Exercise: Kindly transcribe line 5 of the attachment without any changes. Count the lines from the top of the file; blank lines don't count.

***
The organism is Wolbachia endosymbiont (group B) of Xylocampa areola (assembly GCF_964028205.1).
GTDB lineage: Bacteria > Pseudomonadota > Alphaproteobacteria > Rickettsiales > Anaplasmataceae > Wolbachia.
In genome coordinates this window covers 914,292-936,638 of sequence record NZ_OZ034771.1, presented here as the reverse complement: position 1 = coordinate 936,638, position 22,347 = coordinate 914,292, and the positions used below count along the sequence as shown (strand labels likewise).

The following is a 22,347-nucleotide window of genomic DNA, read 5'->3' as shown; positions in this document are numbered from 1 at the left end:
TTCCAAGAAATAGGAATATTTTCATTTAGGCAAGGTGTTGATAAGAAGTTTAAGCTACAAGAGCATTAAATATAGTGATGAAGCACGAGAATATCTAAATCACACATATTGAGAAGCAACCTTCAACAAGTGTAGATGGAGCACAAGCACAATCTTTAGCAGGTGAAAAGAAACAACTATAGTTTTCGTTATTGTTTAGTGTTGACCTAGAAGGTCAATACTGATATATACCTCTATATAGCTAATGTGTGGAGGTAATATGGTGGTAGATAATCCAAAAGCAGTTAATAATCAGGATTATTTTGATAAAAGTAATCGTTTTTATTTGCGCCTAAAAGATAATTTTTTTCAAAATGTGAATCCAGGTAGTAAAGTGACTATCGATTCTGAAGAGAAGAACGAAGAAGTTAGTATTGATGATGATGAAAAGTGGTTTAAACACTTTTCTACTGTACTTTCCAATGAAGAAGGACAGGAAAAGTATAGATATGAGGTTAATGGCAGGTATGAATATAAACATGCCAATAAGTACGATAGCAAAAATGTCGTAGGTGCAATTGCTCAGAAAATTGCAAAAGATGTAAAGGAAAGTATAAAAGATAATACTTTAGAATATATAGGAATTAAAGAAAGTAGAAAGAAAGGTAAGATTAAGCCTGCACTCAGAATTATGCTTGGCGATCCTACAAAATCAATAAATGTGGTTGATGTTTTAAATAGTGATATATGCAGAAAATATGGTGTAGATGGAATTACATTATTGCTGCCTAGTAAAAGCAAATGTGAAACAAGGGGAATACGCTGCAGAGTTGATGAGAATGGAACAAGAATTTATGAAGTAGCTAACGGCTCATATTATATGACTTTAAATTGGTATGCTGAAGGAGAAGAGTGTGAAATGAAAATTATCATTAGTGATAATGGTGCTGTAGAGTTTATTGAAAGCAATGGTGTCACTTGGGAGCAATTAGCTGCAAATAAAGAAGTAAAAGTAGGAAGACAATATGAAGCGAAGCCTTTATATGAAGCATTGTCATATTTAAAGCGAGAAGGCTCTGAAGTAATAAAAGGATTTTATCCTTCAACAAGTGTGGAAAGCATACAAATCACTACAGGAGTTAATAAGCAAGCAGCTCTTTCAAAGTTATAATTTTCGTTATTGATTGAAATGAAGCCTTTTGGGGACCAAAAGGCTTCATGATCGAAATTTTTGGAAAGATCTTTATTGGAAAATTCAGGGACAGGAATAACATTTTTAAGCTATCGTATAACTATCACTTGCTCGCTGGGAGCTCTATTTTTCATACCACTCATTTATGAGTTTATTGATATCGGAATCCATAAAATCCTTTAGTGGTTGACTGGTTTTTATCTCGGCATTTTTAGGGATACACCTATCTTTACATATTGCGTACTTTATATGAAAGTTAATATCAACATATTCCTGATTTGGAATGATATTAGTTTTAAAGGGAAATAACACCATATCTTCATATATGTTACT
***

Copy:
TTCCAAGAAATAGGAATATTTTCATTTAGGCAAGGTGTTGATAAGAAGTTTAAGCTACAAGAGCATTAAATATAGTGATGAAGCACGAGAATATCTAAATCACACATATTGAGAAGCAACCTTCAACAAGTGTAGATGGAGCACAAGCACAATCTTTAGCAGGTGAAAAGAAACAACTATAGTTTTCGTTATTGTTTAGTGTTGACCTAGAAGGTCAATACTGATATATACCTCTATATAGCTAATGTGTGGAGGTAATATGGTGGTAGATAATCCAAAAGCAGTTAATAATCAGGATTATTTTGATAAAAGTAATCGTTTTTATTTGCGCCTAAAAGATAATTTTTTTCAAAATGTGAATCCAGGTAGTAAAGTGACTATCGATTCTGAAGAGAAGAACGAAGAAGTTAGTATTGATGATGATGAAAAGTGGTTTAAACACTTTTCTACTGTACTTTCCAATGAAGAAGGACAGGAAAAGTATAGATATGAGGTTAATGGCAGGTATGAATATAAACATGCCAATAAGTACGATAGCAAAAATGTCGTAGGTGCAATTGCTCAGAAAATTGCAAAAGATGTAAAGGAAAGTATAAAAGATAATACTTTAGAATATATAGGAATTAAAGAAAGTAGAAAGAAAGGTAAGATTAAGCCTGCACTCAGAATTATGCTTGGCGATCCTACAAAATCAATAAATGTGGTTGATGTTTTAAATAGTGATATATGCAGAAAATATGGTGTAGATGGAATTACATTATTGCTGCCTAGTAAAAGCAAATGTGAAACAAGGGGAATACGCTGCAGAGTTGATGAGAATGGAACAAGAATTTATGAAGTAGCTAACGGCTCATATTATATGACTTTAAATTGGTATGCTGAAGGAGAAGAGTGTGAAATGAAAATTATCATTAGTGATAATGGTGCTGTAGAGTTTATTGAAAGCAATGGTGTCACTTGGGAGCAATTAGCTGCAAATAAAGAAGTAAAAGTAGGAAGACAATATGAAGCGAAGCCTTTATATGAAGCATTGTCATATTTAAAGCGAGAAGGCTCTGAAGTAATAAAAGGATTTTATCCTTCAACAAGTGTGGAAAGCATACAAATCACTACAGGAGTTAATAAGCAAGCAGCTCTTTCAAAGTTATAATTTTCGTTATTGATTGAAATGAAGCCTTTTGGGGACCAAAAGGCTTCATGATCGAAATTTTTGGAAAGATCTTTATTGGAAAATTCAGGGACAGGAATAACATTTTTAAGCTATCGTATAACTATCACTTGCTCGCTGGGAGCTCTATTTTTCATACCACTCATTTATGAGTTTATTGATATCGGAATCCATAAAATCCTTTAGTGGTTGACTGGTTTTTATCTCGGCATTTTTAGGGATACACCTATCTTTACATATTGCGTACTTTATATGAAAGTTAATATCAACATATTCCTGATTTGGAATGATATTAGTTTTAAAGGGAAATAACACCATATCTTCATATATGTTACT